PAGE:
Learning from the past about learning from the past

But how often does the lesson actually “take”?

痛定思痛
tsuu.tei.shi.tsuu

Literally: pain – determine – think – pain

Alternately: Remembering pain after one has recovered from it. By extension, looking back on something negative in the past (including e.g. one’s mistakes and failures) and taking it as a warning about what to do, or not do, in the future.

Notes: This is another gift from our friend, the Tang-era Chinese scholar Han Yu (韓愈, Japanese Kan Yu), and is a compound of compounds. While 痛定 is not used in contemporary Japanese, in Mr. Han’s usage it meant recovery from disease, and in the same way 思痛 meant remembering that disease.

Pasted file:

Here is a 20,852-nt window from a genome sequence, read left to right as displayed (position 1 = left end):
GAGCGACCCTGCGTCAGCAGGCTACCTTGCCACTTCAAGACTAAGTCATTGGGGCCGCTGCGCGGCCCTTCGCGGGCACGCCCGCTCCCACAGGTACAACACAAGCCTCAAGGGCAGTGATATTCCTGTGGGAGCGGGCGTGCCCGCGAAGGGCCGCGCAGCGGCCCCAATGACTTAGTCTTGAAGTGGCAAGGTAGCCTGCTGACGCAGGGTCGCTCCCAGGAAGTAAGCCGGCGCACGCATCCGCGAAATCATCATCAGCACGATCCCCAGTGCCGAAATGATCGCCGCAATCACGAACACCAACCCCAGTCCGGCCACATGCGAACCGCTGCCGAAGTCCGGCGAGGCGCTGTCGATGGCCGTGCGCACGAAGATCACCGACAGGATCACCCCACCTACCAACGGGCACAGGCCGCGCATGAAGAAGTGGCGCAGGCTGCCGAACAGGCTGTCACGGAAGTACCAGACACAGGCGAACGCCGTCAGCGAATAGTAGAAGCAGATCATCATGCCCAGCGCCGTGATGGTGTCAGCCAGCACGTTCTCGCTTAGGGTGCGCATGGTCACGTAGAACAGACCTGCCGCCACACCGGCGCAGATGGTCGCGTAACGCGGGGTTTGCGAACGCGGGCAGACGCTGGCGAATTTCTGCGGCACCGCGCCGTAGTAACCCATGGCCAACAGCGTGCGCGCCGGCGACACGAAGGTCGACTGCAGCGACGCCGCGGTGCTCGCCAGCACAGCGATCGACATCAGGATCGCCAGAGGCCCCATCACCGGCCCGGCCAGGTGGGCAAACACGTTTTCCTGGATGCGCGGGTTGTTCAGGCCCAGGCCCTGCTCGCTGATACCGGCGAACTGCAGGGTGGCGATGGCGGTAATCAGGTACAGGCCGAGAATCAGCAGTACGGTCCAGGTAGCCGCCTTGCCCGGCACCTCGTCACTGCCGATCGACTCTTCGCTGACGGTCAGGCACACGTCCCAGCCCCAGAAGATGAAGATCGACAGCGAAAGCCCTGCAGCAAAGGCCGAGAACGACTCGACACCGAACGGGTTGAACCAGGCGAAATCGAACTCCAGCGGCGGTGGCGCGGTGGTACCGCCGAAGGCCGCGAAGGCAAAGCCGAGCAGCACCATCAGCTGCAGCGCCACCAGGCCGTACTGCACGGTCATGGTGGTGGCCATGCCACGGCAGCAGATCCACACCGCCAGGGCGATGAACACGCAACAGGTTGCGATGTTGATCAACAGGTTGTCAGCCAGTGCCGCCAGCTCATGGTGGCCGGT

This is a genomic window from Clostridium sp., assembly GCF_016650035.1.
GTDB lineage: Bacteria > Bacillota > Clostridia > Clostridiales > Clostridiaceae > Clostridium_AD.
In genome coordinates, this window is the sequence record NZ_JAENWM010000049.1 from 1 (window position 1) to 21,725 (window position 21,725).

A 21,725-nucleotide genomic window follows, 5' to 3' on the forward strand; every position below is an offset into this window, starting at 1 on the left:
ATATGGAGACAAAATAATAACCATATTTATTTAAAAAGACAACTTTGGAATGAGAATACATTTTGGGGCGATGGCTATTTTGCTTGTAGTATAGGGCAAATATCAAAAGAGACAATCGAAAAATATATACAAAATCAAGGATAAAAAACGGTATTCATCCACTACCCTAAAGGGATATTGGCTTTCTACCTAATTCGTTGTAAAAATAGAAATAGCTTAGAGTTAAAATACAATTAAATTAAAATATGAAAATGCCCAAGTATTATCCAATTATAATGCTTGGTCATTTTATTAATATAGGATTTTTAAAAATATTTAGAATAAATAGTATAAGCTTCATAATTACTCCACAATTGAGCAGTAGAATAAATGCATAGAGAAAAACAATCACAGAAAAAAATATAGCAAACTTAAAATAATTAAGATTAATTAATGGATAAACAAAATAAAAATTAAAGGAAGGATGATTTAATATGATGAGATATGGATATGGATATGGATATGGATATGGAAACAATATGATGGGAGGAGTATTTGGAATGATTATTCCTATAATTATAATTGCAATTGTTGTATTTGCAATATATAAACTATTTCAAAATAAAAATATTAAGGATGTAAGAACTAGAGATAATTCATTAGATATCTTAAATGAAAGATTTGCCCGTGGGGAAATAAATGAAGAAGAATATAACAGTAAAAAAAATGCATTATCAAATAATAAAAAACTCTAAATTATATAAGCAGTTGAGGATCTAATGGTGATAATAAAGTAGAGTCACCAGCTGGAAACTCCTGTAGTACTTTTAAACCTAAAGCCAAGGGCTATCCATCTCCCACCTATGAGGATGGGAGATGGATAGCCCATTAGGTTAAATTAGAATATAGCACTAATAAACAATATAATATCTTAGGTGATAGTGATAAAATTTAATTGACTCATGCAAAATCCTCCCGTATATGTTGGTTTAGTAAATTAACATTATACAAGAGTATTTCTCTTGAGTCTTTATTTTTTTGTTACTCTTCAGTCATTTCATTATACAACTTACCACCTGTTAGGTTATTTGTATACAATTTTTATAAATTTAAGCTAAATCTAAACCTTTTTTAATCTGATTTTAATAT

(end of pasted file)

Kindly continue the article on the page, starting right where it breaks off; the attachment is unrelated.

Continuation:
Tsuu

By a Chinese singer, I’m afraid

About Confanity

I love the written word more than anything else I've had the chance to work with. I'm back in the States from Japan for grad school, but still studying Japanese with the hope of becoming a translator -- or writer, or even teacher -- as long as it's something language-related.
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